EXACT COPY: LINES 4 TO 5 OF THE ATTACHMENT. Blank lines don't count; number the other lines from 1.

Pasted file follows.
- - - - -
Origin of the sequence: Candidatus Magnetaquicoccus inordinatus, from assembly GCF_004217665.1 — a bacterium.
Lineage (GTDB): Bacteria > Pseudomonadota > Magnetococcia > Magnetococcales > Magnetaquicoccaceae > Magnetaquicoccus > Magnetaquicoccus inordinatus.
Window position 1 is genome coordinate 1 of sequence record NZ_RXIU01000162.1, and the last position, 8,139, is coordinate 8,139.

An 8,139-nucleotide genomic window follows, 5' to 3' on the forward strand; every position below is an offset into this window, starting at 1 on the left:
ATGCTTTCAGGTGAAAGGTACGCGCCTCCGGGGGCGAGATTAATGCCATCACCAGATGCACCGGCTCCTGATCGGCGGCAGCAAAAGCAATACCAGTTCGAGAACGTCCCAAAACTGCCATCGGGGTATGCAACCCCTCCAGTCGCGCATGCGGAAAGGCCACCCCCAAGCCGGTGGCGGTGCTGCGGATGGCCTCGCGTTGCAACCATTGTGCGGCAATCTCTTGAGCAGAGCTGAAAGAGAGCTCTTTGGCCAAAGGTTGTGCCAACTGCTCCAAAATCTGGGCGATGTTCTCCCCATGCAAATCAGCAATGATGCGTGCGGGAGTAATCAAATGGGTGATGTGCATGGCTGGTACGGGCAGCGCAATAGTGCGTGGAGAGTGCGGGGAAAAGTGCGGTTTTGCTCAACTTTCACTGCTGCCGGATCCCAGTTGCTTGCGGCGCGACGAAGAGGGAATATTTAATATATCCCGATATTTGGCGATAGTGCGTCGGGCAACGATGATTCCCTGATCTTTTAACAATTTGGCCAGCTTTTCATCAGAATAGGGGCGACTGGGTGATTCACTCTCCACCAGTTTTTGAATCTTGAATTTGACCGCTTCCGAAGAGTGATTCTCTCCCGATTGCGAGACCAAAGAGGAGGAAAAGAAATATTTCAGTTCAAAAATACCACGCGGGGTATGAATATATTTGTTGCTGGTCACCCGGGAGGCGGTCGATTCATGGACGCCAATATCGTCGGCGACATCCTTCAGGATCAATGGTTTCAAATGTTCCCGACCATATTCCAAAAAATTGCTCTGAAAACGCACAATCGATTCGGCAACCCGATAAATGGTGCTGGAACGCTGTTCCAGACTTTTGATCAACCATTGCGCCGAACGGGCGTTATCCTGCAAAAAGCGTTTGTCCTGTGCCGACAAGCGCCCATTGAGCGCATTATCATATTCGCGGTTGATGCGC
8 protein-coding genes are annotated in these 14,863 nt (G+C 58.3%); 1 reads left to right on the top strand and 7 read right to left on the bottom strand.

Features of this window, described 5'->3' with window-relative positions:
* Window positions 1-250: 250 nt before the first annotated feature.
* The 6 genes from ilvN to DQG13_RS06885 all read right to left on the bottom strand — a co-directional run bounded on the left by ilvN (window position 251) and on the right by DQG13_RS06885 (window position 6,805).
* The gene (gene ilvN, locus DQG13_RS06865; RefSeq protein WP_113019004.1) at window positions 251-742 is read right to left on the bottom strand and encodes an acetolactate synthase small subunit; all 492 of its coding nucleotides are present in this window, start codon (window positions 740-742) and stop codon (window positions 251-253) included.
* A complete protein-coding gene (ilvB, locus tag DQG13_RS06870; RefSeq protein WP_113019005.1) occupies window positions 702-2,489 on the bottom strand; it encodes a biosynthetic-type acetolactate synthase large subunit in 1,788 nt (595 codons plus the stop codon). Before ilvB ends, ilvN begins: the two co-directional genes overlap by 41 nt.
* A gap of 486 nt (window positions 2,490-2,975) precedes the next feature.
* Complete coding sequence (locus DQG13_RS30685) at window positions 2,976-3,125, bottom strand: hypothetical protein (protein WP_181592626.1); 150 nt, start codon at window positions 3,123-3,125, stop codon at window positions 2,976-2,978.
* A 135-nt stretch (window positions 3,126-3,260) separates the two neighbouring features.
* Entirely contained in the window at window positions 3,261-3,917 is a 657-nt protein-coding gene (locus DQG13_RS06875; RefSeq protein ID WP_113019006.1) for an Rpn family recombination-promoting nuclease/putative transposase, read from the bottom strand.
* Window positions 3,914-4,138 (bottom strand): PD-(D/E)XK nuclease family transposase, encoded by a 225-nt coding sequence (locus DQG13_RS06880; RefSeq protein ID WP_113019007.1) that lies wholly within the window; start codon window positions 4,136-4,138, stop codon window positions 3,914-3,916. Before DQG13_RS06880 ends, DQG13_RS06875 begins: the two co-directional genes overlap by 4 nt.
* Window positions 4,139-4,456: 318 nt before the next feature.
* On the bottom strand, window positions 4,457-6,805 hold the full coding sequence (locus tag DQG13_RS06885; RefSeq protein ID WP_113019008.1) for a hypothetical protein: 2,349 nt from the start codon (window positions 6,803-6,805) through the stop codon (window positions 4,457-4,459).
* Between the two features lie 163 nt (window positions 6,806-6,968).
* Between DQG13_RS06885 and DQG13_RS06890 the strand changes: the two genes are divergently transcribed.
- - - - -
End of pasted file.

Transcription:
An 8,139-nucleotide genomic window follows, 5' to 3' on the forward strand; every position below is an offset into this window, starting at 1 on the left:
ATGCTTTCAGGTGAAAGGTACGCGCCTCCGGGGGCGAGATTAATGCCATCACCAGATGCACCGGCTCCTGATCGGCGGCAGCAAAAGCAATACCAGTTCGAGAACGTCCCAAAACTGCCATCGGGGTATGCAACCCCTCCAGTCGCGCATGCGGAAAGGCCACCCCCAAGCCGGTGGCGGTGCTGCGGATGGCCTCGCGTTGCAACCATTGTGCGGCAATCTCTTGAGCAGAGCTGAAAGAGAGCTCTTTGGCCAAAGGTTGTGCCAACTGCTCCAAAATCTGGGCGATGTTCTCCCCATGCAAATCAGCAATGATGCGTGCGGGAGTAATCAAATGGGTGATGTGCATGGCTGGTACGGGCAGCGCAATAGTGCGTGGAGAGTGCGGGGAAAAGTGCGGTTTTGCTCAACTTTCACTGCTGCCGGATCCCAGTTGCTTGCGGCGCGACGAAGAGGGAATATTTAATATATCCCGATATTTGGCGATAGTGCGTCGGGCAACGATGATTCCCTGATCTTTTAACAATTTGGCCAGCTTTTCATCAGAATAGGGGCGACTGGGTGATTCACTCTCCACCAGTTTTTGAATCTTGAATTTGACCGCTTCCGAAGAGTGATTCTCTCCCGATTGCGAGACCAAAGAGGAGGAAAAGAAATATTTCAGTTCAAAAATACCACGCGGGGTATGAATATATTTGTTGCTGGTCACCCGGGAGGCGGTCGATTCATGGACGCCAATATCGTCGGCGACATCCTTCAGGATCAATGGTTTCAAATGTTCCCGACCATATTCCAAAAAATTGCTCTGAAAACGCACAATCGATTCGGCAACCCGATAAATGGTGCTGGAACGCTGTTCCAGACTTTTGATCAACCATTGCGCCGAACGGGCGTTATCCTGCAAAAAGCGTTTGTCCTGTGCCGACAAGCGCCCATTGAGCGCATTATCATATTCGCGGTTGATGCGC